The arrival of legalization has been welcome news for Canadian marijuana researchers. Before legalization, marijuana was just as hard for researchers to obtain as any other illegal drug. However, open access to a variety of cannabis products is giving researchers the opportunity to answer questions, and reach conclusions that have eluded them for decades. Here are just 3 of the questions that Canadian researchers are seeking to answer after legalization.

 

Why do Different Strains Have Different Effects?

It may surprise some to find out that researchers are still working on such basic things as the differences between strains. However, researchers are still trying to figure out why certain strains produce certain effects, while others produce the opposite. Researchers are now advancing their work into the sensory effects of marijuana, how they are linked to the cannabinoids and terpenes inside the plant, and how the genetic makeup of the plant affects them. Up until now, studies in this area have been limited to anecdotal evidence. With open access to cannabis products, researchers hope to move past this, towards a more scientific, evidence-based approach.

 

Is Marijuana Safe Enough for Doctors to Prescribe?

Canadian marijuana researchers are eager to study the health implications of consuming cannabis. Over the next few years, much more information is expected to emerge about the possible health benefits and consequences of various marijuana products such as buds, concentrates, and oils. Researchers hope that their work will make it easier for doctors to make decisions about whether or not they should treat their patients with cannabis. Researchers are primarily focused on the possible consequences of smoking marijuana and its effects on the lungs. Research is also being conducted into alternative dosing methods like vaporization, so as to determine the safest methods of consumption for Canadians.

The spotlight being shined on the opioid crisis in North America is leading many doctors to shy away from prescribing the addictive, yet effective, painkillers. This has allowed more patients to experience the benefits of medical marijuana, as more doctors have become more open to prescribing it. The desire to minimize opiate use in North America is expected to significantly contribute to a rising number of medical marijuana prescriptions in the future.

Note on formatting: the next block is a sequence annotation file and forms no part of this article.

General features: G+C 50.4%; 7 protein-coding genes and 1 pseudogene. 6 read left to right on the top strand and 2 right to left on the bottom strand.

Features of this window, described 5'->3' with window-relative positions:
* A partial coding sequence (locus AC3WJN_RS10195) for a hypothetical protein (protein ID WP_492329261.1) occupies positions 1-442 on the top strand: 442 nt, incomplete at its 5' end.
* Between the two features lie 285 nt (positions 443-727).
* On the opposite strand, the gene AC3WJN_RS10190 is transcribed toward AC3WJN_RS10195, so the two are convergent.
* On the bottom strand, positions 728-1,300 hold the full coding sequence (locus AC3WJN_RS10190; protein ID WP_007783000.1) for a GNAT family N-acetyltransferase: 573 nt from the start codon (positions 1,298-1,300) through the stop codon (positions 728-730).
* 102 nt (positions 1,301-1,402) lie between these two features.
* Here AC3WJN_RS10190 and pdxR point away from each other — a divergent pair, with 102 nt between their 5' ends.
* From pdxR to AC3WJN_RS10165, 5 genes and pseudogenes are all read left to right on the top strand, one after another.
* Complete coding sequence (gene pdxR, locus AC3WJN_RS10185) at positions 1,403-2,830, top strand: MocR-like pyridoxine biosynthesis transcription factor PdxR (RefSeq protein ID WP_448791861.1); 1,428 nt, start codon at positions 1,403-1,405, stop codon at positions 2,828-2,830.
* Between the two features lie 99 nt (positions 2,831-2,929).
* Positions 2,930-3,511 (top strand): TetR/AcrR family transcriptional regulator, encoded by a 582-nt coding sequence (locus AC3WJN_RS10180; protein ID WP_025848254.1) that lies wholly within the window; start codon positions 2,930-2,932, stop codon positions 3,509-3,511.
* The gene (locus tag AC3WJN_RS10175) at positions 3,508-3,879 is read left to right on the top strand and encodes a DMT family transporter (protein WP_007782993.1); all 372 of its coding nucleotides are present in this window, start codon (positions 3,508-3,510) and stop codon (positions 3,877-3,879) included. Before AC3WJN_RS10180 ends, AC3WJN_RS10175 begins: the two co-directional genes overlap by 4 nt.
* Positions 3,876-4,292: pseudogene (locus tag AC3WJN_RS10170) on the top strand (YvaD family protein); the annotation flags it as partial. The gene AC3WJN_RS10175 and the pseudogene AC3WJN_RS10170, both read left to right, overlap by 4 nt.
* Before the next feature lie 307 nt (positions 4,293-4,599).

How Will Canadians use Marijuana After Legalization?

In preparation for legalization, federal and provincial governments have commissioned numerous studies on the social effects of marijuana, and of legalization. In January 2018, the federal government announced a $1.4 million investment in social marijuana research projects. This includes research into things like cannabis use in the workplace, on university campuses, and among minors and youth. Moreover, research projects are currently being undertaken in order to better understand the ways in which Canadians use cannabis. This includes studies into impaired driving and the continuation of the medical marijuana system.

Additionally, individual organizations such as colleges and private companies have commissioned studies into the ways in which marijuana is expected to affect them. These studies are expected to lead to the implementation of new policies governing the use of marijuana within the context of these organizations.

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